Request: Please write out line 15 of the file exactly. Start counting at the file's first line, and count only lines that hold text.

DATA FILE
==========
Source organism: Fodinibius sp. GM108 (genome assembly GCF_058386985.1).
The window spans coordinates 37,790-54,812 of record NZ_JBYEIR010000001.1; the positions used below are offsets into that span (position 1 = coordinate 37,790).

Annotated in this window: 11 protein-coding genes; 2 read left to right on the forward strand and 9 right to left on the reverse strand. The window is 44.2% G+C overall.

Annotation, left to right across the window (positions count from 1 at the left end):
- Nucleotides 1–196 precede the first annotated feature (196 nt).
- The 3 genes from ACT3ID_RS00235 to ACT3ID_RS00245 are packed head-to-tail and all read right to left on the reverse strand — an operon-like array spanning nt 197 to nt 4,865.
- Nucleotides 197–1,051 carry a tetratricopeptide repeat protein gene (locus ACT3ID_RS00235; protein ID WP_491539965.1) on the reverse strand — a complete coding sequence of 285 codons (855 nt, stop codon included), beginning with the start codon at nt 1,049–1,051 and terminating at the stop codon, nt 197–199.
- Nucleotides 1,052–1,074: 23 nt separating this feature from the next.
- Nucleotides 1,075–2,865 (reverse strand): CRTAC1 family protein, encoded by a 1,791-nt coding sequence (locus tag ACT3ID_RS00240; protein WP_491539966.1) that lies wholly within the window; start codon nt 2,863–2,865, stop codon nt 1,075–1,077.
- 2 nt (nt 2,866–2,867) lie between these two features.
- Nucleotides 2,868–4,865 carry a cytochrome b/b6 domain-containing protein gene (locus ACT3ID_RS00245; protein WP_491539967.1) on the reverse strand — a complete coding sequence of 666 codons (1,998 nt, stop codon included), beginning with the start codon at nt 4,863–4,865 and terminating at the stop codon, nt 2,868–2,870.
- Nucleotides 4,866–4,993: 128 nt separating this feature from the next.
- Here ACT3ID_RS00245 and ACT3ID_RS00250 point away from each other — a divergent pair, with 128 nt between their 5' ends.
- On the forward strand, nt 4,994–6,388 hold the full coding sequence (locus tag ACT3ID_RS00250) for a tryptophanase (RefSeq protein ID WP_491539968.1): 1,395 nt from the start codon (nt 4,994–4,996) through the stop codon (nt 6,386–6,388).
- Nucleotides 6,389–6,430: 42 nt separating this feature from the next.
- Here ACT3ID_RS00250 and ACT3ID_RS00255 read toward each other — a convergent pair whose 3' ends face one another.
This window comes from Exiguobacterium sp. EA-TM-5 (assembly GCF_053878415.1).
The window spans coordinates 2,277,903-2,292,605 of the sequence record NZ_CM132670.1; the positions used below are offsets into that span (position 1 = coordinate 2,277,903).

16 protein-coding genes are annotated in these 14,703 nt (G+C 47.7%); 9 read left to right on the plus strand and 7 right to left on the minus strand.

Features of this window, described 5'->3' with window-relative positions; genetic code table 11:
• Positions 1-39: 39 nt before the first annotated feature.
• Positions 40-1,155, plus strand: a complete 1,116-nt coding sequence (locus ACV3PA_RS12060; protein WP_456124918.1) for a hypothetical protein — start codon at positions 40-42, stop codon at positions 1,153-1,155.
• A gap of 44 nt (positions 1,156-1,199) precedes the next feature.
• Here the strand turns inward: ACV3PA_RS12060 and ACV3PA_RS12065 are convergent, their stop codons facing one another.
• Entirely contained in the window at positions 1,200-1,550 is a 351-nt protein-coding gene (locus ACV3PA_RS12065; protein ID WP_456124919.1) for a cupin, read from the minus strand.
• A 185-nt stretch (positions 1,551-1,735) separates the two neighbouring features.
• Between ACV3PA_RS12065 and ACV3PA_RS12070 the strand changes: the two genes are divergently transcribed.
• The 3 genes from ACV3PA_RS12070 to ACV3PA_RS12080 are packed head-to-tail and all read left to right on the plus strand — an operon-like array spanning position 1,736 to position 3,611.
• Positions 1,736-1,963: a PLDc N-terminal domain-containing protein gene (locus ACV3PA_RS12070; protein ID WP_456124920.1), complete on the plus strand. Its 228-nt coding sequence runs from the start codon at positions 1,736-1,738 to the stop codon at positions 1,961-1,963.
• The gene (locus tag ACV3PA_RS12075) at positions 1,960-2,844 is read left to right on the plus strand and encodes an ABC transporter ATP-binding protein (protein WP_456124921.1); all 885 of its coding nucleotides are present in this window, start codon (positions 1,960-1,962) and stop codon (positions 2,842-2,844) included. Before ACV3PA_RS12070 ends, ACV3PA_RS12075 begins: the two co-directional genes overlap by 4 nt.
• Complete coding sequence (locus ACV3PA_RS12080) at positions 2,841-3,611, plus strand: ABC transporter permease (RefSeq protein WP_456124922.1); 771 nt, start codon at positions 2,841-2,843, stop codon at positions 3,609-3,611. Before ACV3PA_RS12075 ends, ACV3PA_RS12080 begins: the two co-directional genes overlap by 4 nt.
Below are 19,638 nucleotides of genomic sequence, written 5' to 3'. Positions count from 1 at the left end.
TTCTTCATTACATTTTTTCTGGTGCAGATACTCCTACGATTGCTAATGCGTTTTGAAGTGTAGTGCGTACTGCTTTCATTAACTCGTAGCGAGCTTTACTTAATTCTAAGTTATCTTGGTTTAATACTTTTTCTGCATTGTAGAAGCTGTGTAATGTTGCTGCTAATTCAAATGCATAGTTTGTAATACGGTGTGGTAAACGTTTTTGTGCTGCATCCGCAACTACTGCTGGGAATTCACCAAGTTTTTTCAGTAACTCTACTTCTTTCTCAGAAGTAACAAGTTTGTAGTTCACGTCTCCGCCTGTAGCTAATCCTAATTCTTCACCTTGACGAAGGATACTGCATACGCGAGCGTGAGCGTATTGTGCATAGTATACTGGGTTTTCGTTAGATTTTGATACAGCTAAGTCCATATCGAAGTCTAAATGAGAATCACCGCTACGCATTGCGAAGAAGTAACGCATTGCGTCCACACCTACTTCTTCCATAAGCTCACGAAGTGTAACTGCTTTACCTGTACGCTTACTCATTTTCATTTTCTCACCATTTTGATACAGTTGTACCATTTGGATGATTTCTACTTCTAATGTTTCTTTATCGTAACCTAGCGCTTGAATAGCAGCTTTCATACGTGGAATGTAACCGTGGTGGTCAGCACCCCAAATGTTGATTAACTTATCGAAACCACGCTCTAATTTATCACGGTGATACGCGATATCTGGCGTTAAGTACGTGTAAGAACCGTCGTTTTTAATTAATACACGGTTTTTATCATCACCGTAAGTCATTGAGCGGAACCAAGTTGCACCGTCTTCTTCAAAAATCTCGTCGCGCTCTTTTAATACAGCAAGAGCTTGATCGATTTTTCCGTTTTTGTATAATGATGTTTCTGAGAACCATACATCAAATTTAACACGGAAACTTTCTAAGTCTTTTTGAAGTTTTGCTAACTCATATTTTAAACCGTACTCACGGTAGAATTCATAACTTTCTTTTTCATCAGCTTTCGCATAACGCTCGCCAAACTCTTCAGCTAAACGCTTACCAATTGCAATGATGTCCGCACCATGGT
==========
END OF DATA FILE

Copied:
- Nucleotides 6,389–6,430: 42 nt separating this feature from the next.